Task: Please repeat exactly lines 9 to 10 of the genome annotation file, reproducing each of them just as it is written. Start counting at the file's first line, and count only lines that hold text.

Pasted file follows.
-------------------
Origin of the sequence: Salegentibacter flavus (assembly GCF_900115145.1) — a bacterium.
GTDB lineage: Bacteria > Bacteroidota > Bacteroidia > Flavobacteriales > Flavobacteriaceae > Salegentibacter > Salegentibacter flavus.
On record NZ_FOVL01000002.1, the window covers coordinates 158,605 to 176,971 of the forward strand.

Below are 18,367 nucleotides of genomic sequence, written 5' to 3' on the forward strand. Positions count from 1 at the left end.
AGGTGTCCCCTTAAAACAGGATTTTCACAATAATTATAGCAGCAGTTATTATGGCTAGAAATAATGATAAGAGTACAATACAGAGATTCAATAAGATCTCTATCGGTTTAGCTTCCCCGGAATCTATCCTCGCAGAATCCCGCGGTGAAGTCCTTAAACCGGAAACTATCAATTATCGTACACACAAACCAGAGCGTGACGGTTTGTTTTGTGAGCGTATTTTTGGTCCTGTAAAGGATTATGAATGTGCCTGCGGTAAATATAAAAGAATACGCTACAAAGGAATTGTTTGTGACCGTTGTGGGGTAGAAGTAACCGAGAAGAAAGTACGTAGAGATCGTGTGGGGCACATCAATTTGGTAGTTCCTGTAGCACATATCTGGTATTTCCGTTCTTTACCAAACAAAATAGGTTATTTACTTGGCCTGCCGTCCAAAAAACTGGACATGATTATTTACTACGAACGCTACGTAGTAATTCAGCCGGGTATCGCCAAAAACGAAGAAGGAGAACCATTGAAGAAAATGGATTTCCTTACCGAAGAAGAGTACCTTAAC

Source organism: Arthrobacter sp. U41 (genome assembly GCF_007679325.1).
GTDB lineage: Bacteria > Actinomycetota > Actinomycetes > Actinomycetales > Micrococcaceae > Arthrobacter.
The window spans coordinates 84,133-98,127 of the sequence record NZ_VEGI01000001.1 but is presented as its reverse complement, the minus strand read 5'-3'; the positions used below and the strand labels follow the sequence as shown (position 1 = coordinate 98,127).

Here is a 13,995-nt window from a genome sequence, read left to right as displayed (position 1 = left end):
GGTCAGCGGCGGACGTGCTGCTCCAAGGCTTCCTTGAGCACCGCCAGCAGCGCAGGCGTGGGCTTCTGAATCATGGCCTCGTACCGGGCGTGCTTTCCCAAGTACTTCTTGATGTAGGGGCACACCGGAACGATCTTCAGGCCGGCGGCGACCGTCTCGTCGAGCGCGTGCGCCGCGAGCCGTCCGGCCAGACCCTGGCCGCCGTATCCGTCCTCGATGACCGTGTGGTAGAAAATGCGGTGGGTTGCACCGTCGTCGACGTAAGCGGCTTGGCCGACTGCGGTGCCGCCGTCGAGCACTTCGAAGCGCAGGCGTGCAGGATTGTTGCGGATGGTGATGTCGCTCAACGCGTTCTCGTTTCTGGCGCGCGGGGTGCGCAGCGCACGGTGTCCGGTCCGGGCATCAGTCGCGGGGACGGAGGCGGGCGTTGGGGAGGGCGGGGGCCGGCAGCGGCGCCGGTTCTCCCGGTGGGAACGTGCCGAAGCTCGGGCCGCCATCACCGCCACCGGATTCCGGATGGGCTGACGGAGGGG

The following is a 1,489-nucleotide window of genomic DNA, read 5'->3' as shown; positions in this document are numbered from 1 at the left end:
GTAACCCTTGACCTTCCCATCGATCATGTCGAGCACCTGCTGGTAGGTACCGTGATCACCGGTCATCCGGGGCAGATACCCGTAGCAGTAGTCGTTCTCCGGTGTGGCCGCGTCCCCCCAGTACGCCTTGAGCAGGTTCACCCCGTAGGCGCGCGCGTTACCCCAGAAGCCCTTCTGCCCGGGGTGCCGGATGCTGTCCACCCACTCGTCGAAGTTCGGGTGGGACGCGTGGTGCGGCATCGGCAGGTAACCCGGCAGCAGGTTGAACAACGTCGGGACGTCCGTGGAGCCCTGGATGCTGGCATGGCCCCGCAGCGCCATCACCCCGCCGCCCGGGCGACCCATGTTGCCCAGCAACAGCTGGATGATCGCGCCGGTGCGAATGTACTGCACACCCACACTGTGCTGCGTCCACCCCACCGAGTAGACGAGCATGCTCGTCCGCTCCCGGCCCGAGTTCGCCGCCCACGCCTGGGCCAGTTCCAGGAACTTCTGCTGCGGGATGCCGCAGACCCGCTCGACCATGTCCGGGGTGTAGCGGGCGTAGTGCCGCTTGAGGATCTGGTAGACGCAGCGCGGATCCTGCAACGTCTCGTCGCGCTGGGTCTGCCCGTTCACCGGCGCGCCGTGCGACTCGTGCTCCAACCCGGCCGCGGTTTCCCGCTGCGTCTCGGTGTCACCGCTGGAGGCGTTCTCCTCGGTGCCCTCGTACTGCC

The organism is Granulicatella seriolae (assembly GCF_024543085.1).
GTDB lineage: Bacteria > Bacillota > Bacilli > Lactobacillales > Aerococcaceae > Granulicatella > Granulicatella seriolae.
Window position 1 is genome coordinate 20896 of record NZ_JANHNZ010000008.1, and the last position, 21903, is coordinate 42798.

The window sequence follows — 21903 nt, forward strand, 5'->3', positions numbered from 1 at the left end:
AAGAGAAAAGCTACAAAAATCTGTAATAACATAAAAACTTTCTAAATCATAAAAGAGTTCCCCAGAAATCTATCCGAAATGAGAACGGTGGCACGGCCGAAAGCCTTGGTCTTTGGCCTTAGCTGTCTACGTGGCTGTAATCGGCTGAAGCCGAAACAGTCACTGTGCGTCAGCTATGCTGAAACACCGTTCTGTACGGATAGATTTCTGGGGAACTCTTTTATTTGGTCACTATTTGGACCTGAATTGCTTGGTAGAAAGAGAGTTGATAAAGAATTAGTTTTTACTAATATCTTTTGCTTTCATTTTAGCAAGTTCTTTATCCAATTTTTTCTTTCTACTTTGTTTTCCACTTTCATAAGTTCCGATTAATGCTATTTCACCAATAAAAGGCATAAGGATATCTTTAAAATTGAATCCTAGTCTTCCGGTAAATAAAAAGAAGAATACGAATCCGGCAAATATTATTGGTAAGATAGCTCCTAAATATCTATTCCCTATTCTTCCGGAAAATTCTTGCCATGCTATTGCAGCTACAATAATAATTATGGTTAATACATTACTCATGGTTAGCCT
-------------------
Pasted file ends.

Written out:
Here is a 13,995-nt window from a genome sequence, read left to right as displayed (position 1 = left end):
GGTCAGCGGCGGACGTGCTGCTCCAAGGCTTCCTTGAGCACCGCCAGCAGCGCAGGCGTGGGCTTCTGAATCATGGCCTCGTACCGGGCGTGCTTTCCCAAGTACTTCTTGATGTAGGGGCACACCGGAACGATCTTCAGGCCGGCGGCGACCGTCTCGTCGAGCGCGTGCGCCGCGAGCCGTCCGGCCAGACCCTGGCCGCCGTATCCGTCCTCGATGACCGTGTGGTAGAAAATGCGGTGGGTTGCACCGTCGTCGACGTAAGCGGCTTGGCCGACTGCGGTGCCGCCGTCGAGCACTTCGAAGCGCAGGCGTGCAGGATTGTTGCGGATGGTGATGTCGCTCAACGCGTTCTCGTTTCTGGCGCGCGGGGTGCGCAGCGCACGGTGTCCGGTCCGGGCATCAGTCGCGGGGACGGAGGCGGGCGTTGGGGAGGGCGGGGGCCGGCAGCGGCGCCGGTTCTCCCGGTGGGAACGTGCCGAAGCTCGGGCCGCCATCACCGCCACCGGATTCCGGATGGGCTGACGGAGGGG